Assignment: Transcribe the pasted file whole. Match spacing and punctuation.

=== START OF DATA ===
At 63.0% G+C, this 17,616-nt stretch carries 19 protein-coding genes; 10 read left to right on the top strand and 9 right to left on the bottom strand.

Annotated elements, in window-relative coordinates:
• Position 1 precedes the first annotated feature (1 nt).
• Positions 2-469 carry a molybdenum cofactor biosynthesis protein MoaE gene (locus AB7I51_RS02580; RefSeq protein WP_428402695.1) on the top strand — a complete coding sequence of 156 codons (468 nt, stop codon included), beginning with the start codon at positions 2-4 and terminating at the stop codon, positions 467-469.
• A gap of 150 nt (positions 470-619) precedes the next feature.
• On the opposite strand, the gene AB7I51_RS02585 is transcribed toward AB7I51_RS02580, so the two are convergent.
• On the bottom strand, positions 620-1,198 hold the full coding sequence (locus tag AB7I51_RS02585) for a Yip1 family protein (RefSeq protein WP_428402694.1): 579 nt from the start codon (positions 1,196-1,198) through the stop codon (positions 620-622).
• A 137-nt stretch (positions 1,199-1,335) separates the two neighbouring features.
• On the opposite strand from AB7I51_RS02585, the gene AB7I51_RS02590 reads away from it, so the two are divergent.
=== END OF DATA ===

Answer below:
At 63.0% G+C, this 17,616-nt stretch carries 19 protein-coding genes; 10 read left to right on the top strand and 9 right to left on the bottom strand.

Annotated elements, in window-relative coordinates:
• Position 1 precedes the first annotated feature (1 nt).
• Positions 2-469 carry a molybdenum cofactor biosynthesis protein MoaE gene (locus AB7I51_RS02580; RefSeq protein WP_428402695.1) on the top strand — a complete coding sequence of 156 codons (468 nt, stop codon included), beginning with the start codon at positions 2-4 and terminating at the stop codon, positions 467-469.
• A gap of 150 nt (positions 470-619) precedes the next feature.
• On the opposite strand, the gene AB7I51_RS02585 is transcribed toward AB7I51_RS02580, so the two are convergent.
• On the bottom strand, positions 620-1,198 hold the full coding sequence (locus tag AB7I51_RS02585) for a Yip1 family protein (RefSeq protein WP_428402694.1): 579 nt from the start codon (positions 1,196-1,198) through the stop codon (positions 620-622).
• A 137-nt stretch (positions 1,199-1,335) separates the two neighbouring features.
• On the opposite strand from AB7I51_RS02585, the gene AB7I51_RS02590 reads away from it, so the two are divergent.